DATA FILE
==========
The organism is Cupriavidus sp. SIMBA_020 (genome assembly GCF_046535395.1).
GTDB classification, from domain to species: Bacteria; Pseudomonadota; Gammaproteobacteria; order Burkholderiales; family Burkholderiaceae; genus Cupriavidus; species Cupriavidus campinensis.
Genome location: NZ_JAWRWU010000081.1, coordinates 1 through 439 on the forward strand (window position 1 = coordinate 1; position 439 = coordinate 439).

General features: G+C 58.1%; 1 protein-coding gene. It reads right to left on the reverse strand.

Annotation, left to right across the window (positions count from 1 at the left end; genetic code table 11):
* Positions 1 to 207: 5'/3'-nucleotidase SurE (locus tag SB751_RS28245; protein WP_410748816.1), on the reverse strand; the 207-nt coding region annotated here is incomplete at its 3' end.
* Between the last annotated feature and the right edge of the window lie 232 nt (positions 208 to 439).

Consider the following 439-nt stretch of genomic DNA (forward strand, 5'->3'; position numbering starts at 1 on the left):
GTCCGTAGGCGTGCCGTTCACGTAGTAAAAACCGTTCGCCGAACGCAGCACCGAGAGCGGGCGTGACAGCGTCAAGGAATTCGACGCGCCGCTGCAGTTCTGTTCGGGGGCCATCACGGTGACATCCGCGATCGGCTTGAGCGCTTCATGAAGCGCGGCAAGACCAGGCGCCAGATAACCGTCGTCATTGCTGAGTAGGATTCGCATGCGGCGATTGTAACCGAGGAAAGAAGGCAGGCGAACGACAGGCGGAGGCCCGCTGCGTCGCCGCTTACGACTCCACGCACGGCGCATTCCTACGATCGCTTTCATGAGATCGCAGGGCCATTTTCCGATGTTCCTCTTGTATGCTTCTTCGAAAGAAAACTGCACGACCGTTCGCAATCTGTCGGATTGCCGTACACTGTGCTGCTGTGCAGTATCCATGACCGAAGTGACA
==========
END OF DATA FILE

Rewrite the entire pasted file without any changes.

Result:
The organism is Cupriavidus sp. SIMBA_020 (genome assembly GCF_046535395.1).
GTDB classification, from domain to species: Bacteria; Pseudomonadota; Gammaproteobacteria; order Burkholderiales; family Burkholderiaceae; genus Cupriavidus; species Cupriavidus campinensis.
Genome location: NZ_JAWRWU010000081.1, coordinates 1 through 439 on the forward strand (window position 1 = coordinate 1; position 439 = coordinate 439).

General features: G+C 58.1%; 1 protein-coding gene. It reads right to left on the reverse strand.

Annotation, left to right across the window (positions count from 1 at the left end; genetic code table 11):
* Positions 1 to 207: 5'/3'-nucleotidase SurE (locus tag SB751_RS28245; protein WP_410748816.1), on the reverse strand; the 207-nt coding region annotated here is incomplete at its 3' end.
* Between the last annotated feature and the right edge of the window lie 232 nt (positions 208 to 439).

Consider the following 439-nt stretch of genomic DNA (forward strand, 5'->3'; position numbering starts at 1 on the left):
GTCCGTAGGCGTGCCGTTCACGTAGTAAAAACCGTTCGCCGAACGCAGCACCGAGAGCGGGCGTGACAGCGTCAAGGAATTCGACGCGCCGCTGCAGTTCTGTTCGGGGGCCATCACGGTGACATCCGCGATCGGCTTGAGCGCTTCATGAAGCGCGGCAAGACCAGGCGCCAGATAACCGTCGTCATTGCTGAGTAGGATTCGCATGCGGCGATTGTAACCGAGGAAAGAAGGCAGGCGAACGACAGGCGGAGGCCCGCTGCGTCGCCGCTTACGACTCCACGCACGGCGCATTCCTACGATCGCTTTCATGAGATCGCAGGGCCATTTTCCGATGTTCCTCTTGTATGCTTCTTCGAAAGAAAACTGCACGACCGTTCGCAATCTGTCGGATTGCCGTACACTGTGCTGCTGTGCAGTATCCATGACCGAAGTGACA